Another example can be found in the beautiful book and Seven Stories exhibit (on until February 2017) about nursery rhymes. The exhibit is titled Rhyme Around the World—and it is a delight—and the book that the exhibit is based on is entitled Over the Hills and Far Away: A Treasury of Nursery Rhymes from Around the World, edited by co-founder of Seven Stories, Elizabeth Hammill (Frances Lincoln, 2014). The book compares what might be considered “traditional” English nursery rhymes with similar rhymes from around the world. The page of rhymes that begins with “Little Miss Muffett” has four versions (illustrators Clara Vulliamy, Jenny Bent, Amy Schwartz and Bruce Whatley), each given equal space, but the Jamaican “Miss Julie” is the most prominent child figure on the page, in her red dress and with her powerful stance. Although the other rhymes are, like the Jamaican version, in different forms of English (Australian and American), the Jamaican one is the most different-seeming (because it is in patois). Hammill’s collection and exhibition aim to give value and introduce readers to other cultures; in this case, the English rhyme dominates (it is certainly more common to Americans, for example, than the given American version, “Little Miss Tuckett”) and a sensitive interlocutor might lead a discussion as to why this is so (especially since most children have no idea what tuffets or curds and whey are anymore). Not all the pages are comparisons; some have just English rhymes and some have just rhymes from a particular country or region. The set-up of this page might suggest the “normalcy” of English/British versions of the nursery rhymes, but it doesn’t close off discussion by providing only that version.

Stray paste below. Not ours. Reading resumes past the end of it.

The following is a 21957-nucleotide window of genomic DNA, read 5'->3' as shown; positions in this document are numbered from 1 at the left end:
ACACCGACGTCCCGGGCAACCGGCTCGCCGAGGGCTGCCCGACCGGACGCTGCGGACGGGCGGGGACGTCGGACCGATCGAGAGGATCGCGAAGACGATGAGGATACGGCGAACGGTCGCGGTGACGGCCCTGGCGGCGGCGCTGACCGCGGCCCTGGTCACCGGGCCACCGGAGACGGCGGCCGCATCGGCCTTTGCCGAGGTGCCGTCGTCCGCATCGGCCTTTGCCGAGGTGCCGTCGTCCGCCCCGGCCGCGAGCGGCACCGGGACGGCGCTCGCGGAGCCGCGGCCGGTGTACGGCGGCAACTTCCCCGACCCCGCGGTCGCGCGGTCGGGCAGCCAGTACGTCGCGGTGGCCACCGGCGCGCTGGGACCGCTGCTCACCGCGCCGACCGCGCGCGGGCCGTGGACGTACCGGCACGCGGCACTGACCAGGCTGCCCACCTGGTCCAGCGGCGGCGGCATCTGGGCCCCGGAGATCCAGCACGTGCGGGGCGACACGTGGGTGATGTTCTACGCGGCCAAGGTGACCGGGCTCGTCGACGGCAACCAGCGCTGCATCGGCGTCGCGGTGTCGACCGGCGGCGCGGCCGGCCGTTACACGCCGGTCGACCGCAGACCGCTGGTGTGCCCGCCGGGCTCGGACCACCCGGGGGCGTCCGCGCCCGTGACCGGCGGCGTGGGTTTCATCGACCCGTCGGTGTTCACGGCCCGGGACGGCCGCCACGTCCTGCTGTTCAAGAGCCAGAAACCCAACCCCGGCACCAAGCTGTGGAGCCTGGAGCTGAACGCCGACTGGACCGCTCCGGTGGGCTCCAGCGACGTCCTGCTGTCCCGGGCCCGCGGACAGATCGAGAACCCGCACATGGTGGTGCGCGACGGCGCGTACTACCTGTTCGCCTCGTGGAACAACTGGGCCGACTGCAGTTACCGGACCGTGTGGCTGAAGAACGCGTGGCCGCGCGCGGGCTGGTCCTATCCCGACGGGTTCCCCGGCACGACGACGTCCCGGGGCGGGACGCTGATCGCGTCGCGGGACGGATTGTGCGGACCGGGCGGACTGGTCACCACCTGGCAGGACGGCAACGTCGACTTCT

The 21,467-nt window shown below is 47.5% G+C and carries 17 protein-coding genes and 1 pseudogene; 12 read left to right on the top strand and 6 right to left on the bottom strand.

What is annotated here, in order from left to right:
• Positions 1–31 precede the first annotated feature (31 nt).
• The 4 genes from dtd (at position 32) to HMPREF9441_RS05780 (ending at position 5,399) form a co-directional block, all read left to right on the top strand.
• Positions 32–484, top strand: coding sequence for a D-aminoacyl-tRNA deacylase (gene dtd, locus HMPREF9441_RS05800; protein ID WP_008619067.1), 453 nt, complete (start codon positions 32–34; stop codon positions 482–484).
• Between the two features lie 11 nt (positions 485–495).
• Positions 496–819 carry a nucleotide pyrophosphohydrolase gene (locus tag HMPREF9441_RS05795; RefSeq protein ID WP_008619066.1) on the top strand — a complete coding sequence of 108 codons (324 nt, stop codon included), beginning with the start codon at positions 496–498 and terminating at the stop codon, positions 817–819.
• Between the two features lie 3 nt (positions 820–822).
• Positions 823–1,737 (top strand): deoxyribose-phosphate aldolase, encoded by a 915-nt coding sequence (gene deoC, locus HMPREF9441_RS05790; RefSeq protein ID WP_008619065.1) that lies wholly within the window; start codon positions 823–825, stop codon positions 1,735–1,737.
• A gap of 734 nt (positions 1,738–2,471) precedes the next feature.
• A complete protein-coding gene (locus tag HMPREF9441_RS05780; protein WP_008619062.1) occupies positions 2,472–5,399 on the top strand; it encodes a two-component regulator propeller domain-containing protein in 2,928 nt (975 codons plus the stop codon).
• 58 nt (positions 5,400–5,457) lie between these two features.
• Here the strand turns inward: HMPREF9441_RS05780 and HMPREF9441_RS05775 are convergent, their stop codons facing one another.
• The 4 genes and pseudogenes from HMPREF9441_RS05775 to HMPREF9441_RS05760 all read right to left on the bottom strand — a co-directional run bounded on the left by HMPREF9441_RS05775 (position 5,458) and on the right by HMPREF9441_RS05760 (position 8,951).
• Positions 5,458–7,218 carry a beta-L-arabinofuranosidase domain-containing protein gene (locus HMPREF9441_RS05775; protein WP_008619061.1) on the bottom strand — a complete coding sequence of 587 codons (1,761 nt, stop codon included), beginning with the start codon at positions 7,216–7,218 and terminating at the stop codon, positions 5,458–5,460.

Both of these books have, I would argue, anti-racist intentions (at least at some level). However, closely examining these books (and others that you can probably think of yourself) with children (or children’s literature students) could potentially lead to difficult discussions about how certain discourses/images/ideas come to dominate the literature that the majority of children (white or not) see in their day-to-day lives. But discussions of racism and whiteness are not comfortable, and a racially hierarchical world has never been a safe space for non-white people. If we as adults direct discussions in ways that protect the “safe space” feelings of white people (including, sometimes, the white people leading those discussions!), we accept that whiteness is a privileged space in need of protection. We allow racism to continue, and keep our children from seeing the truth about racism in children’s literature.